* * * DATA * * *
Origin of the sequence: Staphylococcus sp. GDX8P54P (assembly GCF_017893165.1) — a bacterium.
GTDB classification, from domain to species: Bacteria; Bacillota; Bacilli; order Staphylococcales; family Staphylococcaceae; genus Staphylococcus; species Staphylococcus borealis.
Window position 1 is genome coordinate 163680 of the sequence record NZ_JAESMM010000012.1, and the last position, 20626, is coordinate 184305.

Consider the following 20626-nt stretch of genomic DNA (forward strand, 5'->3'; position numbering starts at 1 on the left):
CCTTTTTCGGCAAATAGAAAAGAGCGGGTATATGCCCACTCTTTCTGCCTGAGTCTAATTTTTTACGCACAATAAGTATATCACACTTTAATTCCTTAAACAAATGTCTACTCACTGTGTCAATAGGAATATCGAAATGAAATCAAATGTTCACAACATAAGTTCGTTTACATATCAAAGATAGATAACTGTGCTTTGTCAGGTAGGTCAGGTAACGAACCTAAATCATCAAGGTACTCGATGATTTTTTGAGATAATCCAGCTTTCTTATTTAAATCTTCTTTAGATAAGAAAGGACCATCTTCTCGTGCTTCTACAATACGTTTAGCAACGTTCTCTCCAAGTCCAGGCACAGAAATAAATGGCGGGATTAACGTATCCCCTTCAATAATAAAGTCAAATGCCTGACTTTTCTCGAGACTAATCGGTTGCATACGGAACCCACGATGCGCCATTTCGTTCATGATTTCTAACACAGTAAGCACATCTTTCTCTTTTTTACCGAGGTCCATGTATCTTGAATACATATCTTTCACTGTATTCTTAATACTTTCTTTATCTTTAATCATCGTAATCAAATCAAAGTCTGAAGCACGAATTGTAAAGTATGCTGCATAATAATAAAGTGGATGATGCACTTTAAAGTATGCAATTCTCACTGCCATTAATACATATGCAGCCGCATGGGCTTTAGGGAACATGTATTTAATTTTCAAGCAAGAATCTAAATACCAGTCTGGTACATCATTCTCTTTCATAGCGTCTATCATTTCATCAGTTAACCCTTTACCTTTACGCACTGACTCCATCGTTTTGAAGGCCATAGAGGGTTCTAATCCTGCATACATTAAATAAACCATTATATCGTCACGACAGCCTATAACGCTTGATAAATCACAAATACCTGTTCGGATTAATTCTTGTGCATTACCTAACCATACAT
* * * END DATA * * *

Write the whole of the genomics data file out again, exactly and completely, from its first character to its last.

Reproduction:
Origin of the sequence: Staphylococcus sp. GDX8P54P (assembly GCF_017893165.1) — a bacterium.
GTDB classification, from domain to species: Bacteria; Bacillota; Bacilli; order Staphylococcales; family Staphylococcaceae; genus Staphylococcus; species Staphylococcus borealis.
Window position 1 is genome coordinate 163680 of the sequence record NZ_JAESMM010000012.1, and the last position, 20626, is coordinate 184305.

Consider the following 20626-nt stretch of genomic DNA (forward strand, 5'->3'; position numbering starts at 1 on the left):
CCTTTTTCGGCAAATAGAAAAGAGCGGGTATATGCCCACTCTTTCTGCCTGAGTCTAATTTTTTACGCACAATAAGTATATCACACTTTAATTCCTTAAACAAATGTCTACTCACTGTGTCAATAGGAATATCGAAATGAAATCAAATGTTCACAACATAAGTTCGTTTACATATCAAAGATAGATAACTGTGCTTTGTCAGGTAGGTCAGGTAACGAACCTAAATCATCAAGGTACTCGATGATTTTTTGAGATAATCCAGCTTTCTTATTTAAATCTTCTTTAGATAAGAAAGGACCATCTTCTCGTGCTTCTACAATACGTTTAGCAACGTTCTCTCCAAGTCCAGGCACAGAAATAAATGGCGGGATTAACGTATCCCCTTCAATAATAAAGTCAAATGCCTGACTTTTCTCGAGACTAATCGGTTGCATACGGAACCCACGATGCGCCATTTCGTTCATGATTTCTAACACAGTAAGCACATCTTTCTCTTTTTTACCGAGGTCCATGTATCTTGAATACATATCTTTCACTGTATTCTTAATACTTTCTTTATCTTTAATCATCGTAATCAAATCAAAGTCTGAAGCACGAATTGTAAAGTATGCTGCATAATAATAAAGTGGATGATGCACTTTAAAGTATGCAATTCTCACTGCCATTAATACATATGCAGCCGCATGGGCTTTAGGGAACATGTATTTAATTTTCAAGCAAGAATCTAAATACCAGTCTGGTACATCATTCTCTTTCATAGCGTCTATCATTTCATCAGTTAACCCTTTACCTTTACGCACTGACTCCATCGTTTTGAAGGCCATAGAGGGTTCTAATCCTGCATACATTAAATAAACCATTATATCGTCACGACAGCCTATAACGCTTGATAAATCACAAATACCTGTTCGGATTAATTCTTGTGCATTACCTAACCATACAT